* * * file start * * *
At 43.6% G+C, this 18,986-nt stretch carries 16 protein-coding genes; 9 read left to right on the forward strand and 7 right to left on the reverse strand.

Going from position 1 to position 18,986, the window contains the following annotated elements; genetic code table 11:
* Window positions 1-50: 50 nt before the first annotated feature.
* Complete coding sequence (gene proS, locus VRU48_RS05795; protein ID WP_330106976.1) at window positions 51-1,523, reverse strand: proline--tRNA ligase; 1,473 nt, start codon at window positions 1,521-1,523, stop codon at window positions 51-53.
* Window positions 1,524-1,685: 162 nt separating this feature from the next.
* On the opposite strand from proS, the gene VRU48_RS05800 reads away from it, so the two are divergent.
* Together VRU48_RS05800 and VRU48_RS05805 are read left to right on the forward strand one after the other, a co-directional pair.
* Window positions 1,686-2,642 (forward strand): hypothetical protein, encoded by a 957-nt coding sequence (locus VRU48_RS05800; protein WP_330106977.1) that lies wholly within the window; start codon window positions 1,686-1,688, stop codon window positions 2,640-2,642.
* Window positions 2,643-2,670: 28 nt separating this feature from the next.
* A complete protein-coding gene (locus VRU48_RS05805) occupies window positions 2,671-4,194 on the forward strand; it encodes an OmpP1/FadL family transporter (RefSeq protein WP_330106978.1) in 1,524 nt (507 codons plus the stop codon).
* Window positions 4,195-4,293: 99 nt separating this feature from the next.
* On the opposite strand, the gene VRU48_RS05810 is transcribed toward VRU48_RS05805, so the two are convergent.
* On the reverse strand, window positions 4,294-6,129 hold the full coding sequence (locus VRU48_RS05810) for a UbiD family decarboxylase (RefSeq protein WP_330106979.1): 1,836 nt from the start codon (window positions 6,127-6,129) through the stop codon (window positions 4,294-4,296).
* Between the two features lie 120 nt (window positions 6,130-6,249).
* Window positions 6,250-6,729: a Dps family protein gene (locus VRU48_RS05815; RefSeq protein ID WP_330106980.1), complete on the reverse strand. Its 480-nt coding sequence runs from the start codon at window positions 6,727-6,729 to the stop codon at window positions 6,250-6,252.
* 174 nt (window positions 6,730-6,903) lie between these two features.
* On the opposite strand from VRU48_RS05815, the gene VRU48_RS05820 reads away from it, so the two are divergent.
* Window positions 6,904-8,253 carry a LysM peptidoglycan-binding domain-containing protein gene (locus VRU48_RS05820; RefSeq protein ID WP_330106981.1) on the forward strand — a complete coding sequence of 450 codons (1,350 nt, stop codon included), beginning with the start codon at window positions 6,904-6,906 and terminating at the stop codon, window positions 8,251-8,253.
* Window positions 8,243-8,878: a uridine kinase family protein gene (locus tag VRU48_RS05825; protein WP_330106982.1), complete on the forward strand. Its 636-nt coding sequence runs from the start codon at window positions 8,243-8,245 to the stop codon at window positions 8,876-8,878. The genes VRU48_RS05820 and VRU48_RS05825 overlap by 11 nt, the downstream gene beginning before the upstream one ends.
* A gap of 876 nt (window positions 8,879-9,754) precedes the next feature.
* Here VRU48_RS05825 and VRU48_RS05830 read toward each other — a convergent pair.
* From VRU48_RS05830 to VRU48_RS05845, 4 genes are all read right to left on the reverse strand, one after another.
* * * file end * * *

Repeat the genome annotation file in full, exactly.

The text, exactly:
At 43.6% G+C, this 18,986-nt stretch carries 16 protein-coding genes; 9 read left to right on the forward strand and 7 right to left on the reverse strand.

Going from position 1 to position 18,986, the window contains the following annotated elements; genetic code table 11:
* Window positions 1-50: 50 nt before the first annotated feature.
* Complete coding sequence (gene proS, locus VRU48_RS05795; protein ID WP_330106976.1) at window positions 51-1,523, reverse strand: proline--tRNA ligase; 1,473 nt, start codon at window positions 1,521-1,523, stop codon at window positions 51-53.
* Window positions 1,524-1,685: 162 nt separating this feature from the next.
* On the opposite strand from proS, the gene VRU48_RS05800 reads away from it, so the two are divergent.
* Together VRU48_RS05800 and VRU48_RS05805 are read left to right on the forward strand one after the other, a co-directional pair.
* Window positions 1,686-2,642 (forward strand): hypothetical protein, encoded by a 957-nt coding sequence (locus VRU48_RS05800; protein WP_330106977.1) that lies wholly within the window; start codon window positions 1,686-1,688, stop codon window positions 2,640-2,642.
* Window positions 2,643-2,670: 28 nt separating this feature from the next.
* A complete protein-coding gene (locus VRU48_RS05805) occupies window positions 2,671-4,194 on the forward strand; it encodes an OmpP1/FadL family transporter (RefSeq protein WP_330106978.1) in 1,524 nt (507 codons plus the stop codon).
* Window positions 4,195-4,293: 99 nt separating this feature from the next.
* On the opposite strand, the gene VRU48_RS05810 is transcribed toward VRU48_RS05805, so the two are convergent.
* On the reverse strand, window positions 4,294-6,129 hold the full coding sequence (locus VRU48_RS05810) for a UbiD family decarboxylase (RefSeq protein WP_330106979.1): 1,836 nt from the start codon (window positions 6,127-6,129) through the stop codon (window positions 4,294-4,296).
* Between the two features lie 120 nt (window positions 6,130-6,249).
* Window positions 6,250-6,729: a Dps family protein gene (locus VRU48_RS05815; RefSeq protein ID WP_330106980.1), complete on the reverse strand. Its 480-nt coding sequence runs from the start codon at window positions 6,727-6,729 to the stop codon at window positions 6,250-6,252.
* 174 nt (window positions 6,730-6,903) lie between these two features.
* On the opposite strand from VRU48_RS05815, the gene VRU48_RS05820 reads away from it, so the two are divergent.
* Window positions 6,904-8,253 carry a LysM peptidoglycan-binding domain-containing protein gene (locus VRU48_RS05820; RefSeq protein ID WP_330106981.1) on the forward strand — a complete coding sequence of 450 codons (1,350 nt, stop codon included), beginning with the start codon at window positions 6,904-6,906 and terminating at the stop codon, window positions 8,251-8,253.
* Window positions 8,243-8,878: a uridine kinase family protein gene (locus tag VRU48_RS05825; protein WP_330106982.1), complete on the forward strand. Its 636-nt coding sequence runs from the start codon at window positions 8,243-8,245 to the stop codon at window positions 8,876-8,878. The genes VRU48_RS05820 and VRU48_RS05825 overlap by 11 nt, the downstream gene beginning before the upstream one ends.
* A gap of 876 nt (window positions 8,879-9,754) precedes the next feature.
* Here VRU48_RS05825 and VRU48_RS05830 read toward each other — a convergent pair.
* From VRU48_RS05830 to VRU48_RS05845, 4 genes are all read right to left on the reverse strand, one after another.